Depth Perception and Optical Illusions
An optical illusion is an illusion caused by the visual system and characterized by visually perceived images that are different what the object really looks like. Information gathered by the eye is process by the brain to give a perception that does not go along with the actual measurement of the object/image. There are three main types of optical illusions: literal optical illusions that create images that are different from the objects that make them, physiological illusions that are the effects of excessive stimulation of a specific type, and cognitive illusions which are the results of unconscious inferences.
Hollow Face Illusion
This is a flat sheet of plastic with a facial mask pushed in on one side. It is a picture of Albert Eisenstein. The picture was actually taken from the side, with the nose being the farthest way. This where the optical illusion comes in because when you look at the picture, it looks like he is facing forward when really the it was sculpted from the side of his face. another illusion is that if you were to see this in person, when you walk away it looks like his eyes are following you, even though they cannot move. This effect happens when you change your viewing direction. The explanation for seeing these illusions is that the retina (part of your eye) sees in two dimensional, but we live in a three dimensional world. In order to perceive depth and distance, they eye and the brain must make guesses about the structure of the space. In my previous medium, I talked about depth perception cues, and this is where they come in handy. If we have reason to believe that two objects are the same size, the one that creates a larger image on the retina is perceived as closer. The brain uses different cues to make guesses on how far the away the object is and its depth. The different cues used are: relative size, occlusion, distance, disparity, and shadow.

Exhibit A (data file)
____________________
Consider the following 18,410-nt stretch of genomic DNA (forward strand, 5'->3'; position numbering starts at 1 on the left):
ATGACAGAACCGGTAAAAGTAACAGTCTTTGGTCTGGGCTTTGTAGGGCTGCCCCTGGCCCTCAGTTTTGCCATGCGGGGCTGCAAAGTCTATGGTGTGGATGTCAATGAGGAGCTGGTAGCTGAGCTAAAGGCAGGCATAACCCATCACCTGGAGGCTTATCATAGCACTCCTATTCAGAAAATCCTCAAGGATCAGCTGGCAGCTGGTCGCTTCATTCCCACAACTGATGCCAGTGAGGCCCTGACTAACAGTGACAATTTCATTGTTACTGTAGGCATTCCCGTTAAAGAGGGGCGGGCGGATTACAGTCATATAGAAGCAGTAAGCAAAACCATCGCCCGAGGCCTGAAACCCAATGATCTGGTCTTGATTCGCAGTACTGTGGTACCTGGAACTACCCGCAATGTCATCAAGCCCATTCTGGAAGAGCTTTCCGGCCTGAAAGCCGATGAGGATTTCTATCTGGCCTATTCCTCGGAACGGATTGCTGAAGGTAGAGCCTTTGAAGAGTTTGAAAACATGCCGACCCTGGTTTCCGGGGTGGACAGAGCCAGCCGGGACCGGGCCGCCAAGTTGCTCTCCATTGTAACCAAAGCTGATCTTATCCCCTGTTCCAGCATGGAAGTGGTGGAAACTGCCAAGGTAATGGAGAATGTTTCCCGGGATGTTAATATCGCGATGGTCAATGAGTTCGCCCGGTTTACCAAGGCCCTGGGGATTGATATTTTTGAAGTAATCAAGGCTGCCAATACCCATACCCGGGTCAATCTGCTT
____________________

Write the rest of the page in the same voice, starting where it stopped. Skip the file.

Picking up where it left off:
The Ponzo illusion is an example of an illusion that uses monocular (one eye) cues of depth perception to trick the eye. The brain exaggerates vertical distances when compared with horizontal lines, even with two dimensional images. This creates a vertical-horizontal illusion where the two lines are exactly the same length, but it does not appear that way. The converging parallel lines tell the brain that the higher image is farther away, therefore the brain perceives the image to be larger even though the two images hitting the retina are the same size. The optical illusion seen in a diorama/false perspective also uses assumptions based on monocular cues of depth perception.
The ambiguity of the direction of the motion of the dancer that is due to the lack of visual references for depth is shown in this illusion. The dancer seems to be rotating either clockwise or counterclockwise, depending on spontaneous activity in the brain where perception is subjective. There have been studies done using fMRI that show that there is spontaneous fluctuations in cortical activity while watching this illusion. This cortical activity is found specifically in the parietal lobe because it is involved in perceiving movement.
The Rubin Vase in is considered a figure-ground illusion. When we look at an image, we do not see everything at once. If we did, our senses would be overwhelmed and confused. Instead of seeing everything at once, our mind tends to focus on one main object. This main object is known as the “figure”. Everything else that our minds does not focus on becomes the “ground”. A figure ground illusion is an image that is unclear what the figure is and what the ground is. Because of this, our mind switches back and forth trying to make sense of what we are seeing. In this illusion, we either see two black faces or a white vase.
Depth perception plays a huge role in how we perceive different optical illusions. We use our a variety of monocular cues to perceive this images in different ways. There are many different types of optical illusions that mess with our eyes and brain.